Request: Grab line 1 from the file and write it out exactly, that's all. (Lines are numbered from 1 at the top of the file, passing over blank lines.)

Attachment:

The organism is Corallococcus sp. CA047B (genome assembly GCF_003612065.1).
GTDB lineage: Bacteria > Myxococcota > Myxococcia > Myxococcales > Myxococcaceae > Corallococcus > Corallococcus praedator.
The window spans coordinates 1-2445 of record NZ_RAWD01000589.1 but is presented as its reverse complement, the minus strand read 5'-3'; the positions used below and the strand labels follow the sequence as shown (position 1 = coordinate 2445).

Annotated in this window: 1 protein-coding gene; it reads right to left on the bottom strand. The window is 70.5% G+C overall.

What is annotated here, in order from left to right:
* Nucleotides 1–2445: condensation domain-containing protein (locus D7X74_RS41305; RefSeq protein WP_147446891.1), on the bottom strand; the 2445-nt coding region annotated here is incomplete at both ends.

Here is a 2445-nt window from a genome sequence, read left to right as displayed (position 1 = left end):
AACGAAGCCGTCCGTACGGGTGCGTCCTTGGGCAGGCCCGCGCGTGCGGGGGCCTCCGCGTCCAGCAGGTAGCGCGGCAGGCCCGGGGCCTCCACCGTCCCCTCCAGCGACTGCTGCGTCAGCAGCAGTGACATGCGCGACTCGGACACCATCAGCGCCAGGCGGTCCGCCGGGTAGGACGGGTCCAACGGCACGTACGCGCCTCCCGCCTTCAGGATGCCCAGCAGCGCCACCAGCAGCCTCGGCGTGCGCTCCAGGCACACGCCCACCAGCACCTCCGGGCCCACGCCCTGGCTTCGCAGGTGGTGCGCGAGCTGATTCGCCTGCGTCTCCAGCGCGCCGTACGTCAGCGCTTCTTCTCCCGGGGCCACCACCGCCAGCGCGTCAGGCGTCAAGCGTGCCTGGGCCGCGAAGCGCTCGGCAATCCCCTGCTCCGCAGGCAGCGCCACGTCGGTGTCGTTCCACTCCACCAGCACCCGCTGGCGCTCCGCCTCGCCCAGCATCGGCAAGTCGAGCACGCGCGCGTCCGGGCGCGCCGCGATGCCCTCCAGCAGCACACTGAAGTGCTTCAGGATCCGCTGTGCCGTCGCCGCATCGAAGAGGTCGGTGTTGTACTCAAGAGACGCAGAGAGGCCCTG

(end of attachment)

The organism is Corallococcus sp. CA047B (genome assembly GCF_003612065.1).